Then, going back a generation or so, there's Ezra Pound, who is considered the godfather of modernist poetry and who edited down a long manuscript by T.S. Eliot into what is probably the most famous and consequential poem of the twentieth century, The Waste Land. But the Idaho-born Pound was not only, in many people's eyes (again, not mine), a great poet; he was also a major-league anti-Semite (Eliot, in comparison, was a minor-league one) and big fan of Mussolini. He celebrated Il Duce in his poetry and, during the war, living in Italy, gave radio broadcasts in support of the Fascist regime. After the war Pound was taken into custody by the Allies, charged with treason, found insane, and placed in a mental hospital, St. Elizabeth's, in Washington, D.C. There, despite having given comfort to the enemy in wartime, he received friendly visits from fellow writers of every political stripe who treated him with respect and admiration. The single major literary controversy of the immediate postwar years concerned the presentation to Pound by the Library of Congress – at a time when he was under indictment by the Department of Justice! – of the first Bollingen Prize in Poetry in 1948. The awards panel included such luminaries as T.S. Eliot, W.H. Auden, and Robert Lowell, all of whom recommended Pound for the honor; only two of the fourteen jurors voted against Pound. One of those two, Katherine Garrison Chapin, argued that “the traitor cannot be separated from the poet.” Obviously Eliot and company disagreed. Who was right? It could be argued that there were purely aesthetic questions involved. On the other hand, the work for which Pound won the award, the Pisan Cantos, was drenched in, and – yes – inseparable from, the same cockeyed (to put it kindly) ideas that had led him to cheer Mussolini.
Pound, of course, was a rare case in his day. Until the Sixties, it was the exception rather than the rule for the public to be aware of the political opinions of artists and celebrities. What were Cary Grant's politics? Since the Sixties revolution, however, we have been inundated by the political opinions of movie actors, rock stars, and TV hosts. Matt Damon has a lot to say about capitalism. Rosie O'Donnell is a Truther. Pam Anderson is a PETA fanatic. The Dixie Chicks caused an earthquake after 9/11 with their remarks about George W. Bush. Roseanne seems to spend all her time these days making major pronouncements about American policy on – well, just about everything. Make fun of Arianna Huffington if you will, but when she began to provide, in the Huffington Post, a trendy forum on which Hollywood stars are welcome to unburden their latest insights into world affairs, it was a stroke of genius. Nowadays, it seems, pretty much everybody seems to want to know what Julia Roberts thinks of offshore drilling or what some kid from Glee thinks we should do about Iraq.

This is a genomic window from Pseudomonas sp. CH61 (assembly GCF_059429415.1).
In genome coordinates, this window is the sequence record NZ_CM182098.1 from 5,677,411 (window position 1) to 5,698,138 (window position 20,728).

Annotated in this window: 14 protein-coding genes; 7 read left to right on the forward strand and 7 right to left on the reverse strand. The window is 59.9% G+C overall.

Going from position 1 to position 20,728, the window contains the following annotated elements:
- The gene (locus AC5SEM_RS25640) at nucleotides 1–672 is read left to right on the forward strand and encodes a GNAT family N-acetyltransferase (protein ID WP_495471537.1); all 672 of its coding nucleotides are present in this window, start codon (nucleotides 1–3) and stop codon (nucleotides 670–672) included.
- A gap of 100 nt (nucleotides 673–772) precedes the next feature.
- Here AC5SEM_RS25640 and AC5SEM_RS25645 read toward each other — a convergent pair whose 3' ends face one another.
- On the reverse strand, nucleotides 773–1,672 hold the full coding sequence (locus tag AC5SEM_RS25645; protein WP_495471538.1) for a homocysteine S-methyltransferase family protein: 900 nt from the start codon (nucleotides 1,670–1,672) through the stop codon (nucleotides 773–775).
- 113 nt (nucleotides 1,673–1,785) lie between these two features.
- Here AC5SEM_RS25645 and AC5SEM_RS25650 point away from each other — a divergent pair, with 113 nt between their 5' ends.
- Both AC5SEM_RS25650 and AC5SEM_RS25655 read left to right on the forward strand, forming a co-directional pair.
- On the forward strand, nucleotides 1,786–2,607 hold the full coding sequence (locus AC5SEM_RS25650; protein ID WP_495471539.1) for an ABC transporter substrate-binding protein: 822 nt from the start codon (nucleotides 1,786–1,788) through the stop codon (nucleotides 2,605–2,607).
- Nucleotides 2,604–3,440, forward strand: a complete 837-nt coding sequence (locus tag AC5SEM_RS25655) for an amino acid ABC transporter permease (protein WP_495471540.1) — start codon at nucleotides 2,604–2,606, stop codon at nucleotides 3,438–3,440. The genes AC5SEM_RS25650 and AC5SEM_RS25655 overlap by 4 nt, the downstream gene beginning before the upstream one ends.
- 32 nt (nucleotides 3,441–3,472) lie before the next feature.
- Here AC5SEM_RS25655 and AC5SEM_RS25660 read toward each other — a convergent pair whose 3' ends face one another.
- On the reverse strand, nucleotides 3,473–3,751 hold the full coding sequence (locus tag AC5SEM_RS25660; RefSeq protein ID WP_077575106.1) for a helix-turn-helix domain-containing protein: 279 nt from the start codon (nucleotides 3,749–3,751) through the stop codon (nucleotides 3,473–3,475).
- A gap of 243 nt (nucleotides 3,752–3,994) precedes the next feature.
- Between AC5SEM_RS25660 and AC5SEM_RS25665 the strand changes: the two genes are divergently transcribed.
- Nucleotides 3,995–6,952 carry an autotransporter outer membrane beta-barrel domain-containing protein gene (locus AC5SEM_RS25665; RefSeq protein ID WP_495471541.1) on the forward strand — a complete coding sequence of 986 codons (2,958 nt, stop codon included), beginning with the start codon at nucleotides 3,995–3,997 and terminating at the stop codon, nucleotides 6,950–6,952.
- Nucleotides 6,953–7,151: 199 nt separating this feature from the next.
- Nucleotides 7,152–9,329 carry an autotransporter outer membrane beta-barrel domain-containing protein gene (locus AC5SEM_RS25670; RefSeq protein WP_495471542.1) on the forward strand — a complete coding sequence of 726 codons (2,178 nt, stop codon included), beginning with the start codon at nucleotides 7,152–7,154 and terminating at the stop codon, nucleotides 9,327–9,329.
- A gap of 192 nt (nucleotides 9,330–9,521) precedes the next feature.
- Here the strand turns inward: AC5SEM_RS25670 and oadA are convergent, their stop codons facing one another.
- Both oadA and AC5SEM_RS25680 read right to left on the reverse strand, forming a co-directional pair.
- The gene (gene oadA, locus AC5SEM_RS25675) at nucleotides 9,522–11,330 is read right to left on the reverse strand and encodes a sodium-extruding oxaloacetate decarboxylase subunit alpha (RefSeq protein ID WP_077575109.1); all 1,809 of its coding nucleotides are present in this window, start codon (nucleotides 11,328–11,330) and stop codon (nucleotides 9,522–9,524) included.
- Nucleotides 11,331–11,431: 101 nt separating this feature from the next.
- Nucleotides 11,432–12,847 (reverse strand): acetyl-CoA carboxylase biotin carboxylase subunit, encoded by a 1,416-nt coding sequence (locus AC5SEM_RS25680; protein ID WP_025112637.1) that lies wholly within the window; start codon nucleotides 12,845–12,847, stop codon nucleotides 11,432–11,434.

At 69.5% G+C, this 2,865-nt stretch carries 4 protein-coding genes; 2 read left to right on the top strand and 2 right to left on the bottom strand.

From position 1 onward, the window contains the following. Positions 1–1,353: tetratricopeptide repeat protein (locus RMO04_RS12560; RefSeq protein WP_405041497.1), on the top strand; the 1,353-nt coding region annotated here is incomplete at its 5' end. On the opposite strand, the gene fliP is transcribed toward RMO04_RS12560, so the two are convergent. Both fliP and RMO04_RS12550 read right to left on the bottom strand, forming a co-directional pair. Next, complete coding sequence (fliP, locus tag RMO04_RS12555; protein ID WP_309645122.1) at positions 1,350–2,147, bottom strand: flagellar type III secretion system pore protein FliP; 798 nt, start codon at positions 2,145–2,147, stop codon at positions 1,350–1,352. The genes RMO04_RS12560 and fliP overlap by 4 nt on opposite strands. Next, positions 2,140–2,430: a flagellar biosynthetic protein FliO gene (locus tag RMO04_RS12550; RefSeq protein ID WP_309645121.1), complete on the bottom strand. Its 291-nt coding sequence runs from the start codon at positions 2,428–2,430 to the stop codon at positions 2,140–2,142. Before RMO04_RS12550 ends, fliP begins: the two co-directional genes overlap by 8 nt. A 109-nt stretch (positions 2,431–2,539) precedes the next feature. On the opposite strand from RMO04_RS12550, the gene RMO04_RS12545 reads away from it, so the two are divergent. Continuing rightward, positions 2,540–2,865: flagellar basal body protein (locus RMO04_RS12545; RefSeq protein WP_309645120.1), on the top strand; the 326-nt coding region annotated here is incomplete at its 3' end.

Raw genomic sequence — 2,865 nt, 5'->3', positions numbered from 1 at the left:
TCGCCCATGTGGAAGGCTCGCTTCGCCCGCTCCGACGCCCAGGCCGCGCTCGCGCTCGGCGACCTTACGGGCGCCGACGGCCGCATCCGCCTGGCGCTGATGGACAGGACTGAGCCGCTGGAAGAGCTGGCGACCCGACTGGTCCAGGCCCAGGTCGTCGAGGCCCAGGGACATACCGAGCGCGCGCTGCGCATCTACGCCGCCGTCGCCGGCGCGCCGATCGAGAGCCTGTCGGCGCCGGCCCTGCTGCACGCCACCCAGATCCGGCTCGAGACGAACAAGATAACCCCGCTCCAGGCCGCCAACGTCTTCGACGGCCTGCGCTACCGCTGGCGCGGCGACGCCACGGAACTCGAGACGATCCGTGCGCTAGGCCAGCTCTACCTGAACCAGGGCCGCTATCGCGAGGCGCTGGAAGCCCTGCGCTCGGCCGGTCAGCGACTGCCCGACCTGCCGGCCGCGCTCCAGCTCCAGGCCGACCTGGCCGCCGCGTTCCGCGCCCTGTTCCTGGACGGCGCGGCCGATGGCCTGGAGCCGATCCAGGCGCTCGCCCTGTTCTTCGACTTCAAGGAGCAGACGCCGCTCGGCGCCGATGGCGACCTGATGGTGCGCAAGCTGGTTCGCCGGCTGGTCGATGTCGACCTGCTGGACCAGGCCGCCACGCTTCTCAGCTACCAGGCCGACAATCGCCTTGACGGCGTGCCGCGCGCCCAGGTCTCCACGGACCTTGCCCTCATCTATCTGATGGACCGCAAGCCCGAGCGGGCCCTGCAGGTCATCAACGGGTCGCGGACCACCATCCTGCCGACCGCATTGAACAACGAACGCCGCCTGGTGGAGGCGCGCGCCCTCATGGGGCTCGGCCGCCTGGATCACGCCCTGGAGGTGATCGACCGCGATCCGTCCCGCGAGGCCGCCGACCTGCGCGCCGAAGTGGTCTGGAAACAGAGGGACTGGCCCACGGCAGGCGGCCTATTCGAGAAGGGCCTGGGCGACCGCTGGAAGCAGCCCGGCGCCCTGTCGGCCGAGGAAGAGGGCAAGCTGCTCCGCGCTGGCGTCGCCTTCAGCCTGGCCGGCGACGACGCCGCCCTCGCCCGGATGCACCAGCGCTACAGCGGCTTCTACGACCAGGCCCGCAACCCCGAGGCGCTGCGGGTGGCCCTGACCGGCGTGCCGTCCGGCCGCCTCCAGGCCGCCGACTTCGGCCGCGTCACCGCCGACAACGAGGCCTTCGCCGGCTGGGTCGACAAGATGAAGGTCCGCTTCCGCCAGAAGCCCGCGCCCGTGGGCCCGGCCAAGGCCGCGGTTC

Indeed, what was remarkable about Tony Bennett's remarks on Howard Stern was not how fatuous they were but the fact that they appear to have been coaxed out of him almost without him realizing it. Bennett is a dope, but he's also Old School; he's about the music, first and last. Unlike him, an extraordinary number of stars today lead with their politics, eager to prove that they are not just pretty faces or voices but that they have brains. Instead they usually succeed in demonstrating the opposite. Ultimately, of course, what's unsettling about all this is the concern that many young people who've never known any other order of things will grow up unaware that fame is not necessarily a guarantee of political insight. Indeed, in the present climate, when it can seem that every starlet is always stridently on message about something and proud of it, Tony Bennett's confused, befuddled reaction to the firestorm over his dimwitted, impromptu 9/11 remarks was almost charming – a throwback to simpler times, when stars didn't have political talking points and the music was the message.